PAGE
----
The electoral fates of the UK’s two newest political parties provided perhaps the biggest story of the result. The impact of the Brexit Party, Nigel Farage’s single-issue outfit and Change UK: The Independent Group, formed by Labour and Tory MPs to pursue a second Brexit referendum, could not have been more different at the election they were more or less set up to contest.
Both the Brexit Party and Change UK were established to represent a side of the Brexit debate, neither produced any other policies and both came under scrutiny for where their funding came from.
But it was Farage’s party which swept the board, gaining 31.6 per cent of the vote, consolidating and building on the performance of his previous vehicle, UKIP, by winning 29 MEPs across the UK, including one in Scotland.
Farage told the BBC: “With a big, simple message – which is we’ve been badly let down by two parties who have broken their promises – we have topped the poll in a fairly dramatic style.
“The two-party system now serves nothing but itself. I think they are an obstruction to the modernising of politics... and we are going to take them on.”
By contrast, Change UK failed to win a single MEP. Not even Julie Girling and Richard Ashworth, the former Conservative MEPs who had joined the party before the election, retained their seats.
The party recorded just 3.4 per cent of the vote across the UK, and only 1.9 per cent in Scotland.
This was an election where strong constitutional positions gained the most votes, with the Liberal Democrats’ ‘Bollocks to Brexit’ slogan winning a remarkable turnaround in fortunes – the party went from one single UK MEP to 16.
In Scotland, of course, the constitutional question has another dimension, and the question for the SNP is whether to interpret its high vote share as a shift towards support for Scottish independence.
Speaking to journalists in Dublin on the day after the results came out, Nicola Sturgeon said: “Scotland said no to Brexit in 2016. This result makes clear: we meant it.”
Draft legislation on a framework for a second independence referendum is underway. But although the EU election result clearly shows further divergence between England and Scotland’s political priorities, there will be some voices of caution within the SNP.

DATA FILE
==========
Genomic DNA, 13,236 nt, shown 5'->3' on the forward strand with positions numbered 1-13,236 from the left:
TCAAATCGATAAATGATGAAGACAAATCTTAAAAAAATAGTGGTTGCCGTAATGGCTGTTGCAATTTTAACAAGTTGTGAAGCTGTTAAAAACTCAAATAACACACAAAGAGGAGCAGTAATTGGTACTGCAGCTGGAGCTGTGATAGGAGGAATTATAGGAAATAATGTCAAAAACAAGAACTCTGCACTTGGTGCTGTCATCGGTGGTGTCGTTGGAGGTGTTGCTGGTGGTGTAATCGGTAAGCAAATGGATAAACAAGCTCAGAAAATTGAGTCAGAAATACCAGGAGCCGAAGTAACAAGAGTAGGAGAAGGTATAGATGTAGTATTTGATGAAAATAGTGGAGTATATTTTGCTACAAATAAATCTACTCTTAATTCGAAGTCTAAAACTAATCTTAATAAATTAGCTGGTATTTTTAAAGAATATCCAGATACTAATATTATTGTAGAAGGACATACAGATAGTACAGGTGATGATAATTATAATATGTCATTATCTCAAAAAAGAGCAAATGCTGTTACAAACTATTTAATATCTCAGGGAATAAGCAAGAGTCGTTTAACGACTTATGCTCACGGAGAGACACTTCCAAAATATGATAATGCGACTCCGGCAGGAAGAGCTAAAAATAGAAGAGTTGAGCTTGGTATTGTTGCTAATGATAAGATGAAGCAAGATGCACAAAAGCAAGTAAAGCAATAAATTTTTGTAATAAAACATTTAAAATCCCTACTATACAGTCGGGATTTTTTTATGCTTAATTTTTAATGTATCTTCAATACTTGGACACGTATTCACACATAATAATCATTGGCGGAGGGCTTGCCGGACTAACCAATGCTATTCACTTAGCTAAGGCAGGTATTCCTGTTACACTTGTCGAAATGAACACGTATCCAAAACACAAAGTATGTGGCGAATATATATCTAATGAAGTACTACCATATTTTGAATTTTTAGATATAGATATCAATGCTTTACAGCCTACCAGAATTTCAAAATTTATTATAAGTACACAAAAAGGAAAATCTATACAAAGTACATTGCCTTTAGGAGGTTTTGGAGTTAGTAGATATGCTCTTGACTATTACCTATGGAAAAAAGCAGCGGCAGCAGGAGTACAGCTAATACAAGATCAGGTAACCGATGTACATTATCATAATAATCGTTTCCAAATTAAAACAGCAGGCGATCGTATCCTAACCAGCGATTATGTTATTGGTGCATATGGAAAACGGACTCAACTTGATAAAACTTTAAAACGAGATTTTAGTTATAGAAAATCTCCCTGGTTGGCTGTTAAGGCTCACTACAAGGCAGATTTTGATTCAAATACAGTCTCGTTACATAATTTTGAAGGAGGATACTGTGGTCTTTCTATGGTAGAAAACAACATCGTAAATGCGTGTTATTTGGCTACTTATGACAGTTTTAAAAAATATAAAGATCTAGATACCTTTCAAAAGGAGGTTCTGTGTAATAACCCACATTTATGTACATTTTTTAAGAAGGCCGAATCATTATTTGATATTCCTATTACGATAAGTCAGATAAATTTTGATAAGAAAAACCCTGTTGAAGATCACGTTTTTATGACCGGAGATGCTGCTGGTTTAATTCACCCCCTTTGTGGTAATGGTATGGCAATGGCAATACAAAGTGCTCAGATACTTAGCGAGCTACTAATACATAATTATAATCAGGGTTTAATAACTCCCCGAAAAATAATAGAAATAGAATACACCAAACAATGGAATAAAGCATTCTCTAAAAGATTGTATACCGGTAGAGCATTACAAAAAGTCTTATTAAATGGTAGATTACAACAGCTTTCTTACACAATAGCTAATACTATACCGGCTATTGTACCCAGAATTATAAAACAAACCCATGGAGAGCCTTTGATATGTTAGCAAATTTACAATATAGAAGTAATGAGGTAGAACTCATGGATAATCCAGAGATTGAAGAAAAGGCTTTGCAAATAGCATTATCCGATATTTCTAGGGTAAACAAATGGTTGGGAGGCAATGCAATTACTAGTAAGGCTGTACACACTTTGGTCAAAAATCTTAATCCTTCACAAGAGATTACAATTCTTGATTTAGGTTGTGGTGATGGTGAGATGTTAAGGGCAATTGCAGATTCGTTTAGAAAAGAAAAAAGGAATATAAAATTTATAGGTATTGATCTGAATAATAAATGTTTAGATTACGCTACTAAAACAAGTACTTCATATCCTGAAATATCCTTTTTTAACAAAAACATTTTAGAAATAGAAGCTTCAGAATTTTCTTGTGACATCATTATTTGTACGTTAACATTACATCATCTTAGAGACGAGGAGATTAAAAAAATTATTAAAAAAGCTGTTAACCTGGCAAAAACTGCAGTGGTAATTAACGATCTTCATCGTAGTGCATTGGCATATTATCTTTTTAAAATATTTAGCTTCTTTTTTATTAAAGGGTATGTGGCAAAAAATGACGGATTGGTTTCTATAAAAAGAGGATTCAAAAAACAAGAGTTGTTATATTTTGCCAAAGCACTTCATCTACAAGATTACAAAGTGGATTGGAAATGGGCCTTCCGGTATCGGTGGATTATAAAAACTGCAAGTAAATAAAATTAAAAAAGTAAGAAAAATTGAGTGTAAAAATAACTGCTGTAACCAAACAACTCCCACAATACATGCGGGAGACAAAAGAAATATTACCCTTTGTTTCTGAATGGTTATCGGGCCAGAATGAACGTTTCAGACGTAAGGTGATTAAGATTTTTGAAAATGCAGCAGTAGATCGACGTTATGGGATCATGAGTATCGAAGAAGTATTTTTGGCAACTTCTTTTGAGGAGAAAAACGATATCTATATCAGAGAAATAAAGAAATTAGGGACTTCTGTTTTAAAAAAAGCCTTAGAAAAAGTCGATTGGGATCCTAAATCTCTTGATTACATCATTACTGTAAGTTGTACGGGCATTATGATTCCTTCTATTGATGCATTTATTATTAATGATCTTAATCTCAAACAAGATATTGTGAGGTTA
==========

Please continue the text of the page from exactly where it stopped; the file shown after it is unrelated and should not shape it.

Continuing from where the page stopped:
Turnout in Scotland was 39.9 per cent, which although higher than the 37 per cent across the UK, is still well under the European average for the election, at 50.8 per cent.
Also, given the SNP had campaigned on a ‘stop Brexit’ ticket, it is unclear how many unionists may have lent the party its vote to send the clearest signal on that particular issue.
Scotland’s longest-serving MEP, David Martin, who had collaborated with the SNP and Scottish Greens in the court case which won the right to revoke Article 50, was very clear about who he blamed for losing the seat he’d held since 1984.
“We lost not because of lack of effort but lack of clear message,” he tweeted.
Clarifying the comment later, he said: “Strangely on the ground, it was quite a good campaign, but on the other hand, I thought our message was poor, we didn’t really communicate our position and some people might say that is because we don’t have one.
“In fairness to Corbyn, I think he genuinely thinks he has to deliver on the result of the national referendum, but on the other hand, he has seen over the last few years how damaging Brexit is going to be to the country.
“He is trying to ride two horses and it has, of course, proved impossible.”
Now the question for Scotland is whether it can ride two horses simultaneously at subsequent referendums. In 2014, Scotland decided to remain in the UK and two years later, said it wanted to remain in the European Union.
With the staunchly pro-Brexit Conservative membership deciding the UK’s next prime minister, Scotland’s choices will be watched by many.
However, if the EU election vote share is divided in terms of the Scottish constitutional question, the independence-supporting SNP and Scottish Greens recorded 45 per cent between them, while the other parties recorded 55 per cent – we arrive at the exact same division as the 2014 indyref result.
Perhaps Theresa May was at least right on one thing: “Nothing has changed.”